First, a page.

The film is very much a product of its time and it never tries to hide its low budget. Moreover, with the way Jack Frost 2 ends, it leaves room for the possibility of a third film. It’s the perfect movie for people who, like myself, don’t care for cheery holiday fare. Besides nothing says Happy Holidays! like a little murder.

The post Why Anyone With a Sense of Humor Should Appreciate Jack Frost 2 appeared first on Wicked Horror.

Jack Frost – USA, 1997

Jack Frost is a 1997 American comedy horror feature film written and directed by Michael Cooney. The movie stars Christopher Allport, Stephen Mendel and F. William Parker.

In 2000, the film spawned a sequel, Jack Frost 2: Revenge of the Mutant Killer Snowman.

On the week before Christmas, in the fictional town of Snowmonton, a truck carrying serial killer Jack Frost (Scott MacDonald) to his execution crashes into a genetics truck. The genetic material causes Jack’s body to mutate and fuse together with the snow on the ground.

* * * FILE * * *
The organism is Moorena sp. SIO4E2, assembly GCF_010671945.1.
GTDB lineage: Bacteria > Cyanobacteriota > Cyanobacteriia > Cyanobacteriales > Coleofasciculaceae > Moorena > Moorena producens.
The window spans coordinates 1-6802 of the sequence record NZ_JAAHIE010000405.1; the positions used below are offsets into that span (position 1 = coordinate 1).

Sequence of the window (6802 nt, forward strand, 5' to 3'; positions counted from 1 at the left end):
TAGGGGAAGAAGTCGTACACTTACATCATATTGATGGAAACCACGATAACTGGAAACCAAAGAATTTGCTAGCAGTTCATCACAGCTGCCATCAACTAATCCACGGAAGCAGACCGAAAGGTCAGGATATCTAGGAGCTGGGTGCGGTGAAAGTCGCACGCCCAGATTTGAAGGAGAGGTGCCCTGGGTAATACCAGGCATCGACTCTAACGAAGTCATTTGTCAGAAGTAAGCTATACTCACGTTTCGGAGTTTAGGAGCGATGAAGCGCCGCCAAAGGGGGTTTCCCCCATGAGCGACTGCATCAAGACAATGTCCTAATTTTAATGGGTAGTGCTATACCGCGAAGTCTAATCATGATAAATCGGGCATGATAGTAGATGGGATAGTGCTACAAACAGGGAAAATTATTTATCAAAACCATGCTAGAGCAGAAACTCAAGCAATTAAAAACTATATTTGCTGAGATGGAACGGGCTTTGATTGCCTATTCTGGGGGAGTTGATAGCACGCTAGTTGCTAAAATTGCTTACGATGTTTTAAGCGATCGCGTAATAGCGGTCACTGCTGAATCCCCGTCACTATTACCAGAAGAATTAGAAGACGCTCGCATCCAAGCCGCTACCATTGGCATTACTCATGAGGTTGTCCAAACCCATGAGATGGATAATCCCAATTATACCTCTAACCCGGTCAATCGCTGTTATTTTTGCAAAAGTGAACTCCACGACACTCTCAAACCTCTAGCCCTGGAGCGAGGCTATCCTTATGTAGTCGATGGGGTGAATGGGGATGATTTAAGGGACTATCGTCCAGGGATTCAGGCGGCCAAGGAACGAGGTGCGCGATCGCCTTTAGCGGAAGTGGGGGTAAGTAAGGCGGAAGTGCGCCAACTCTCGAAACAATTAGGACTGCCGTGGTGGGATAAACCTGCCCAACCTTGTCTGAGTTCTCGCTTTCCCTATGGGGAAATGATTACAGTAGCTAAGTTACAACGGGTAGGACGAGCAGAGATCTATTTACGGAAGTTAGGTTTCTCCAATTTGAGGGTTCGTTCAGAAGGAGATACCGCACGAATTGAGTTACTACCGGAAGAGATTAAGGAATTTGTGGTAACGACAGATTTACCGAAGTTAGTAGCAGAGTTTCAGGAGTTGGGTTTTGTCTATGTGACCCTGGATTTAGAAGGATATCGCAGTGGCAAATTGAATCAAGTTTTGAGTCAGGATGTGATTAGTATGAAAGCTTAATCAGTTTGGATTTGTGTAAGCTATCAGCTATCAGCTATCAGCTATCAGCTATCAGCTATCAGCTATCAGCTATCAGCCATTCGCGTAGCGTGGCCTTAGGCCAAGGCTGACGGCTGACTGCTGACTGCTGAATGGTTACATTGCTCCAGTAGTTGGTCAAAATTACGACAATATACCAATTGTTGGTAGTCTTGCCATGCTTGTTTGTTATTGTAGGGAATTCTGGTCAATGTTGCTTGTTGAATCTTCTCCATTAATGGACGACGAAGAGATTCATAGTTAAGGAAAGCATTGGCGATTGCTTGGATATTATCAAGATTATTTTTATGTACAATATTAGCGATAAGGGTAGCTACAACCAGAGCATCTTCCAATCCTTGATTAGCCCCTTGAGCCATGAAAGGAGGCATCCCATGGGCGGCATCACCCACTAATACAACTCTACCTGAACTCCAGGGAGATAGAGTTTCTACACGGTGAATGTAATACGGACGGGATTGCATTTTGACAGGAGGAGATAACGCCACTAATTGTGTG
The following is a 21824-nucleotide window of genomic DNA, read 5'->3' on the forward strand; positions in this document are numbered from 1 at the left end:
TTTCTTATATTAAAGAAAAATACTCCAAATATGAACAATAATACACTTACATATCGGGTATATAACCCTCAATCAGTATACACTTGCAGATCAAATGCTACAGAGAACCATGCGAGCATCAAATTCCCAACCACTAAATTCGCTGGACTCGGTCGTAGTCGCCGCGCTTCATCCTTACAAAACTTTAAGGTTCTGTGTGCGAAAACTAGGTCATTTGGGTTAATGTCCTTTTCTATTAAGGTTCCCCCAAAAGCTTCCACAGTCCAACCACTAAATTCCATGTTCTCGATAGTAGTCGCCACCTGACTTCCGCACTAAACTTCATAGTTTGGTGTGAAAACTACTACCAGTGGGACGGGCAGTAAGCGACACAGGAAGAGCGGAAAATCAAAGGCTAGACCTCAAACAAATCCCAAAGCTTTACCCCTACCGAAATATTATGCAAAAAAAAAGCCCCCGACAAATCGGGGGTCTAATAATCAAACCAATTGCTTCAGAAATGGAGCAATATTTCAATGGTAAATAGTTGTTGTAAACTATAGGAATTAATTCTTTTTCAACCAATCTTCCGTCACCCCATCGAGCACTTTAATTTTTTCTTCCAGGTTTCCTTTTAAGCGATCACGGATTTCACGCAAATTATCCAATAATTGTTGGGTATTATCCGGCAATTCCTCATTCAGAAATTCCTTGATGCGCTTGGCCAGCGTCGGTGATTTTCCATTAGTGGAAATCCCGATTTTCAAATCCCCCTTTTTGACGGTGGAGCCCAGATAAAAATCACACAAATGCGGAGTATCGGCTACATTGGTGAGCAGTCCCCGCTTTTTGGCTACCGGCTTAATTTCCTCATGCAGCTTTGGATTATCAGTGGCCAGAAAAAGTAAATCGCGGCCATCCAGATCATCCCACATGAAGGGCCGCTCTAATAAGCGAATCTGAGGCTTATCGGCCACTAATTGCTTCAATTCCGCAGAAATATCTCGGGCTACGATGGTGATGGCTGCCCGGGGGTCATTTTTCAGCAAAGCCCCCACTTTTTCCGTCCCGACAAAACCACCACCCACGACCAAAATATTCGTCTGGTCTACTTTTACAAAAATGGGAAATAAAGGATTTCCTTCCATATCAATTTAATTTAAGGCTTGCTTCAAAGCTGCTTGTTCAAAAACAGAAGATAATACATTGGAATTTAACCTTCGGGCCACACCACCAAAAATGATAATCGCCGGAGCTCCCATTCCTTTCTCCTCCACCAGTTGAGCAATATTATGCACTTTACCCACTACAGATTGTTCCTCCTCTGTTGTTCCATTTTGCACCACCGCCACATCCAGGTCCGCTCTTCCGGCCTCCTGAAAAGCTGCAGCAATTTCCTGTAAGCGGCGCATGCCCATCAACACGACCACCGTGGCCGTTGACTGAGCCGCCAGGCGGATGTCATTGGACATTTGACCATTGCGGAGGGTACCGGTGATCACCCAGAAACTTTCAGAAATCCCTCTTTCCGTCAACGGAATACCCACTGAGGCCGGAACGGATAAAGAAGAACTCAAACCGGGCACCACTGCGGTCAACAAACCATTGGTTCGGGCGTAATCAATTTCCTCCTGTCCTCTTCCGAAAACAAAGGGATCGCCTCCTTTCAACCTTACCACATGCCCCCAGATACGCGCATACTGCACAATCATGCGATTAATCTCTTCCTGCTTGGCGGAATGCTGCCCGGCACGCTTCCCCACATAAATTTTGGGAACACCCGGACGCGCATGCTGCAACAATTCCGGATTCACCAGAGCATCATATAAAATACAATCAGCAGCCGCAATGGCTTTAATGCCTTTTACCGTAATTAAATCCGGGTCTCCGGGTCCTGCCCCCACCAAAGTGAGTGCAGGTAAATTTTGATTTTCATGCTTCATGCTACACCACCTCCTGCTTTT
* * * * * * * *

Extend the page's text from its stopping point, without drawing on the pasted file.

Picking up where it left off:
Jack is presumed dead and his body melts away. However, he comes back as a killer snowman and takes revenge on the man who finally caught him, Sheriff Sam Tiler (Christopher Allport).

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Buy Blu-ray: Amazon.com

  • Scanned and restored in 2k from 35mm vault elements
  • Commentary track with Director Michael Cooney
  • Video introduction from Director Michael Cooney
  • Video interview with Lead Actor Scott MacDonald
  • Video interview with Director of Photography Dean Lent
  • 5.1 DTS-HD Surround Sound
  • Cover artwork by Chris Garofalo
  • Reversible cover art
  • English SHD Subtitles

Reviews:

“Jack Frost isn’t a masterpiece, but it’s a fun piece of 90 minute fluff that will put a smile on your face. It’s a very entertaining B-movie if you happen to go in with low expectations and get the joke. A definitely guilty pleasure and worthy of an annual viewing during the Christmas season.” Full Moon Reviews